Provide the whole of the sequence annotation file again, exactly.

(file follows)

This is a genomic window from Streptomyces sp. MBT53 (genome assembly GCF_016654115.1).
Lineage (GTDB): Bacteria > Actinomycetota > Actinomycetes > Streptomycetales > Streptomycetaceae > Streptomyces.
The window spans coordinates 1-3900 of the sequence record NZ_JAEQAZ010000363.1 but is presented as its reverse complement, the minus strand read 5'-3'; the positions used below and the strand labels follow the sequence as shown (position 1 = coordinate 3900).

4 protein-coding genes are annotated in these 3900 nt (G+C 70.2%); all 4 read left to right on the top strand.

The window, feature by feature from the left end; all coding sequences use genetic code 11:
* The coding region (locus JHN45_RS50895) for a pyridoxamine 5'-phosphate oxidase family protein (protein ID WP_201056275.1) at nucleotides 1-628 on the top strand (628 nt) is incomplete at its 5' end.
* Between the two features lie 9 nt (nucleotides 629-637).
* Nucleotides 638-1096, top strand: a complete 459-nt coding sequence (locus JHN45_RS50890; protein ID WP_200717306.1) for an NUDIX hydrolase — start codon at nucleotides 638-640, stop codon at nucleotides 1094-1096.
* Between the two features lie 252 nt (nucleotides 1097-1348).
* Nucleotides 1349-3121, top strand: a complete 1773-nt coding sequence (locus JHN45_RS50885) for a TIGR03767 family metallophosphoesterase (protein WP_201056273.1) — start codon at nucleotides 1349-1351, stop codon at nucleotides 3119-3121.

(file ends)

This is a genomic window from Streptomyces sp. MBT53 (genome assembly GCF_016654115.1).
Lineage (GTDB): Bacteria > Actinomycetota > Actinomycetes > Streptomycetales > Streptomycetaceae > Streptomyces.
The window spans coordinates 1-3900 of the sequence record NZ_JAEQAZ010000363.1 but is presented as its reverse complement, the minus strand read 5'-3'; the positions used below and the strand labels follow the sequence as shown (position 1 = coordinate 3900).

4 protein-coding genes are annotated in these 3900 nt (G+C 70.2%); all 4 read left to right on the top strand.

The window, feature by feature from the left end; all coding sequences use genetic code 11:
* The coding region (locus JHN45_RS50895) for a pyridoxamine 5'-phosphate oxidase family protein (protein ID WP_201056275.1) at nucleotides 1-628 on the top strand (628 nt) is incomplete at its 5' end.
* Between the two features lie 9 nt (nucleotides 629-637).
* Nucleotides 638-1096, top strand: a complete 459-nt coding sequence (locus JHN45_RS50890; protein ID WP_200717306.1) for an NUDIX hydrolase — start codon at nucleotides 638-640, stop codon at nucleotides 1094-1096.
* Between the two features lie 252 nt (nucleotides 1097-1348).
* Nucleotides 1349-3121, top strand: a complete 1773-nt coding sequence (locus JHN45_RS50885) for a TIGR03767 family metallophosphoesterase (protein WP_201056273.1) — start codon at nucleotides 1349-1351, stop codon at nucleotides 3119-3121.